Australia 1926 – 1986
Wadeye (Port Keats), Northern Territory, Australia
Materials & Technique: paintings, natural earth pigments on composition board
A Christian mission was established at Wadeye (Port Keats) in the Fitzmaurice and Daly Rivers region in 1935 on land belonging to the Diminhin clan of the Murrinhpatha group. It serviced a number of neighbouring groups, including the Marringarr to which Mardigan belonged. The area, to the south-west of Darwin, lies along old traditional trade routes. It also has a strong cultural connection with desert groups and this is evident in the styles of painting and in the iconography of Wadeye art.
In this painting Mardigan employs two types of representation. The musicians and participants in the ceremony are depicted in a figurative manner, as are the three ceremonial boards that are the dominant forms in the painting. By way of contrast, the images on the boards are depicted using conventional geometric designs including sets of concentric circles, journey lines that join these, and forms composed of parallel lines. These designs are called ‘dirrmu’ by the Murrinh peoples—dirrmu implies a sense of aesthetic appreciation of the designs as expressions of the orderly nature of the universe, and of human society. These are graphic types that are common to the art of the desert.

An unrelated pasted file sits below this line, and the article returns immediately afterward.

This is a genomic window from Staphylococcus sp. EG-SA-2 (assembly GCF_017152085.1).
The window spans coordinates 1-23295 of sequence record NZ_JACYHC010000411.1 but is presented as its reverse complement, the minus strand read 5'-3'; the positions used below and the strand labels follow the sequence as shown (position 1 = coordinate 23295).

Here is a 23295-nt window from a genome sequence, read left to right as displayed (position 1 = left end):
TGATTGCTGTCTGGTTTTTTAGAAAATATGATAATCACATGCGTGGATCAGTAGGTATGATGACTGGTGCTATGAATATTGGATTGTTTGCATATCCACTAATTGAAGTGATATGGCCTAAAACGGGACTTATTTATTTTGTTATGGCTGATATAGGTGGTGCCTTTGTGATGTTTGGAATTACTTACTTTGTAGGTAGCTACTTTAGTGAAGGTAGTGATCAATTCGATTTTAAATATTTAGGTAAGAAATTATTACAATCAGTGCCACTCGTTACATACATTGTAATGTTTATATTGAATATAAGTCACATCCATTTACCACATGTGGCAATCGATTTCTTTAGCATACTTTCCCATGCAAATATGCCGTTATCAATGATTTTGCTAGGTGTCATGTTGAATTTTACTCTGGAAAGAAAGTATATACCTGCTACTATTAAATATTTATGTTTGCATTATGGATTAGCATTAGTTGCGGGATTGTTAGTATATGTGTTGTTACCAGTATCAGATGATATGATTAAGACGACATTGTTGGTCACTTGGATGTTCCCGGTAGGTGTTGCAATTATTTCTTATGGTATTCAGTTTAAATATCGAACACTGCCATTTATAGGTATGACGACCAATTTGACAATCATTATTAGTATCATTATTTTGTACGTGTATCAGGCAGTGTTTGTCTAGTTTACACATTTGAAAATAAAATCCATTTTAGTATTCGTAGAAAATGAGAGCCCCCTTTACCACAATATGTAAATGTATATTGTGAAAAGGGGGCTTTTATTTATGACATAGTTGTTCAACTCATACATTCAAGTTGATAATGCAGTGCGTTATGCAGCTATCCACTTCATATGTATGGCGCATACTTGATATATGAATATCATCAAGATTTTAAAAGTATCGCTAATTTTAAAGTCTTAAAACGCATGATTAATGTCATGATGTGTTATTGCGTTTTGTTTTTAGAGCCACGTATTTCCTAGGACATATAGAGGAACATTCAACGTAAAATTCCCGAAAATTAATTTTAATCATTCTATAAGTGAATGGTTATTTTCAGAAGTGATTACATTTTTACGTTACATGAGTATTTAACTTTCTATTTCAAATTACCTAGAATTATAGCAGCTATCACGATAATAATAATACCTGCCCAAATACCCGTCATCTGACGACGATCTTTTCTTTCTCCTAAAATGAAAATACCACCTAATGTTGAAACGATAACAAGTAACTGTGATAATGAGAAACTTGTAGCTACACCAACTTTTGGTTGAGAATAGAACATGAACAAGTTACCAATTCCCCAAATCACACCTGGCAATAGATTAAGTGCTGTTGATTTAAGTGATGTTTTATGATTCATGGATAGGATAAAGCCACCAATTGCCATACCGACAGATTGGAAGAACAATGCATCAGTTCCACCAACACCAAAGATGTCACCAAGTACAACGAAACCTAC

Painting on bark is not part of the artistic traditions of the people of the Wadeye region. Artists were introduced to bark in the 1950s by missionaries who recognised the growing market for bark paintings from Arnhem Land. When bark was in short supply, artists would occasionally resort to other types of painting support, in this case composition board of a type used in buildings.
Text © National Gallery of Australia, Canberra 2010
From: Franchesca Cubillo and Wally Caruana (eds) Aboriginal and Torres Strait Islander Art: collection highlights National Gallery of Australia, Canberra, 2010